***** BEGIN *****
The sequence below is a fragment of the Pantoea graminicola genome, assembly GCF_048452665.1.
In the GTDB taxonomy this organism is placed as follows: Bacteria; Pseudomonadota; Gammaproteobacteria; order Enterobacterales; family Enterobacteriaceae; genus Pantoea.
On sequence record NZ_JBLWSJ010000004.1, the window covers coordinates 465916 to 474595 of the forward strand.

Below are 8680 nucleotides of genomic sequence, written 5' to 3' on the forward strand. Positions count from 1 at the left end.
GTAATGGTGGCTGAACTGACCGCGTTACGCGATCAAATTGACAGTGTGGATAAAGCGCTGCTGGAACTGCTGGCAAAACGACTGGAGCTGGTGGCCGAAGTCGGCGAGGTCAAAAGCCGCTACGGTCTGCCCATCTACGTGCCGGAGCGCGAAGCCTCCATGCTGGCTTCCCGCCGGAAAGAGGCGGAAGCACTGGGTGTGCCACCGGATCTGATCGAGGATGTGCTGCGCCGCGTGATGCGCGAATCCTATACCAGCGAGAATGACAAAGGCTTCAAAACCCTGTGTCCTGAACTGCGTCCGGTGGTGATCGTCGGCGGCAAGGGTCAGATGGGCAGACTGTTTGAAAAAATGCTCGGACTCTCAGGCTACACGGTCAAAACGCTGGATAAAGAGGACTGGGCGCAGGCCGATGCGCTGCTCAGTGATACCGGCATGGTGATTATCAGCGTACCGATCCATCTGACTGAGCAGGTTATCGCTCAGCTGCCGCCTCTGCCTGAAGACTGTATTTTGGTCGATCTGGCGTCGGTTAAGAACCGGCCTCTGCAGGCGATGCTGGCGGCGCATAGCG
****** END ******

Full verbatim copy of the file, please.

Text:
The sequence below is a fragment of the Pantoea graminicola genome, assembly GCF_048452665.1.
In the GTDB taxonomy this organism is placed as follows: Bacteria; Pseudomonadota; Gammaproteobacteria; order Enterobacterales; family Enterobacteriaceae; genus Pantoea.
On sequence record NZ_JBLWSJ010000004.1, the window covers coordinates 465916 to 474595 of the forward strand.

Below are 8680 nucleotides of genomic sequence, written 5' to 3' on the forward strand. Positions count from 1 at the left end.
GTAATGGTGGCTGAACTGACCGCGTTACGCGATCAAATTGACAGTGTGGATAAAGCGCTGCTGGAACTGCTGGCAAAACGACTGGAGCTGGTGGCCGAAGTCGGCGAGGTCAAAAGCCGCTACGGTCTGCCCATCTACGTGCCGGAGCGCGAAGCCTCCATGCTGGCTTCCCGCCGGAAAGAGGCGGAAGCACTGGGTGTGCCACCGGATCTGATCGAGGATGTGCTGCGCCGCGTGATGCGCGAATCCTATACCAGCGAGAATGACAAAGGCTTCAAAACCCTGTGTCCTGAACTGCGTCCGGTGGTGATCGTCGGCGGCAAGGGTCAGATGGGCAGACTGTTTGAAAAAATGCTCGGACTCTCAGGCTACACGGTCAAAACGCTGGATAAAGAGGACTGGGCGCAGGCCGATGCGCTGCTCAGTGATACCGGCATGGTGATTATCAGCGTACCGATCCATCTGACTGAGCAGGTTATCGCTCAGCTGCCGCCTCTGCCTGAAGACTGTATTTTGGTCGATCTGGCGTCGGTTAAGAACCGGCCTCTGCAGGCGATGCTGGCGGCGCATAGCG